Why have we forgotten this? Because the gracious God gives rain to the just and the unjust; because a building that he has not built may remain standing for a long time; and because a building that he has built may perhaps survive only for a short time.
When we humans say "in vain" we mean this world. God means eternity. That psalmist knew as well as we do that houses and cities built without God have survived in this world, and from the point of view of this world, they were not built in vain. And that the cities built by God's chosen often enough were soon destroyed.
"Unless the Lord builds the house, the builders labor in vain ..." Not in vain for this world. The Tower of Babel was higher than all other towers. Not in vain for the commercial and "moral" health of the people. Not in vain for the terrifying rat race of the commercial struggle in the world market. In vain for eternity, in vain! For that on which the light of the rule of God does not shine is in vain. For God's grace is far from it, in vain! For God's love has not protected it.
The psalmist goes on, "Unless the Lord watches over the city ..." Perhaps not in vain for this world, not in vain for the eyes of men, but in vain for eternity, in vain for the eyes of God! For its continued existence stands under the judgment of God, in vain! For its existence in time is its death in eternity.
But the Lord is always building for eternity, even when he is not building for time. God builds when he is gracious unto us, when he says yes to us and to our doings, to our work on ourselves, to our striving to raise the standard of our trade, health, morality, and religion; when he lets his grace shine even upon the sins of the big cities, his forgiveness over the competitive battles of the powerful of this world. The Lord blesses when he preserves for eternity that which in the coming and going of time pleases him.
It is only when God wills to look upon our person and our doing that we do not build in vain. It is only when God lets the light of eternity fall upon us and our work that the watchman does not "stand guard in vain." God builds when he makes new people out of the old, new people for his eternal kingdom. When God says yes to us in our sin, then we are already justified, although we remain sinners. For God sees not the partial but the whole. So the light of fulfillment shines even upon our work, sinful as we are.
God's building for eternity is forgiveness, an overpowering divine love. So long as we are on this earth, we remain and our work remains full of sin, it is temporal as everything else is. But God has looked upon it, God has built it, God has forgiven. So long as we are at work, we will not build the kingdom of God. But so long as God looks upon us and our work and has compassion upon the godless, so surely will he himself build his house, the eternal kingdom, where all is spirit. God the Father will reveal his lordship. We, through Jesus Christ, his Son, have access to him and receive forgiveness of all our sins. And God will be all in all. Your kingdom come! Maranatha, yes, come Lord Jesus.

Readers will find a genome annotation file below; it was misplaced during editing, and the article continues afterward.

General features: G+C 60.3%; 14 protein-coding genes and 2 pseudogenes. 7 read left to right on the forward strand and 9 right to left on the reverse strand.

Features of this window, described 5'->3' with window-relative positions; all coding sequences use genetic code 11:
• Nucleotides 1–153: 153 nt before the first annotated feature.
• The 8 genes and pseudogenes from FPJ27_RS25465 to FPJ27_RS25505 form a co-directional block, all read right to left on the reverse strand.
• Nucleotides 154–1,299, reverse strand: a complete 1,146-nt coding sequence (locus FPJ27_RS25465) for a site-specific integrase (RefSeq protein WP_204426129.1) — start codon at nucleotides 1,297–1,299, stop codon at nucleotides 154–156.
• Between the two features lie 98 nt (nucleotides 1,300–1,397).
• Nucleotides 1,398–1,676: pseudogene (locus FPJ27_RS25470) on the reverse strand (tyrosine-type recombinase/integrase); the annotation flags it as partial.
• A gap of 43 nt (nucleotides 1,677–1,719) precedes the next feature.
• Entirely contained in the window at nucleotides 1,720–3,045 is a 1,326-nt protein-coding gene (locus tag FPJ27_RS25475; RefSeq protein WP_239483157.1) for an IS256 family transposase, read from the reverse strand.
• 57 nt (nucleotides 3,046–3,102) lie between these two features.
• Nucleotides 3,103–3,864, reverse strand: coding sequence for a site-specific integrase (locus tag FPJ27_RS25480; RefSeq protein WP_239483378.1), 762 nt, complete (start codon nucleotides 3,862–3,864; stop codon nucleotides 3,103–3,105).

Excerpted from Dietrich Bonhoeffer's Meditations on Psalms Copyright © 2002 by Edwin Robertson. Excerpted by permission.
All rights reserved. No part of this excerpt may be reproduced or reprinted without permission in writing from the publisher.
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Table of ContentsContents
13 Sermon to the Preachers’ Seminar, Psalm 127
23 Sermon to the German-Speaking Congregation, Psalm 62
33 Harvest Festival Sermon, Psalm 63
43 Morning Address during an Ecumenical Conference, Psalm 85
53 Sermon on God’s Righteous Anger, Psalm 58
67 Meditations from the Losungen, Psalms 41; 104; 25; 20; 71
75 Kristallnacht (Crystal Night), Psalm 74
81 With Eyes Wide Open---Meditations, Psalm 119
99 Selections from Ethics, Psalms 9; 107; 148
105 Letter to the Brethren at Finkenwalde, Psalm 100
111 The Prisoner, Psalm 47
117 Meditation from the Losungen for May 29, 1944, Psalm 94
123 Meditations from the Losungen for June 7 and 8, 1944, Psalms 54; 34
133 The Plot That Failed: Letters to Eberhard and Renate Bethge Various, Psalms
139 The, Psalms Echoed in Bonhoeffer’s Poetry, Psalms 3; 47; 70
149 The End---and a Beginning: More Poetry , Psalm 22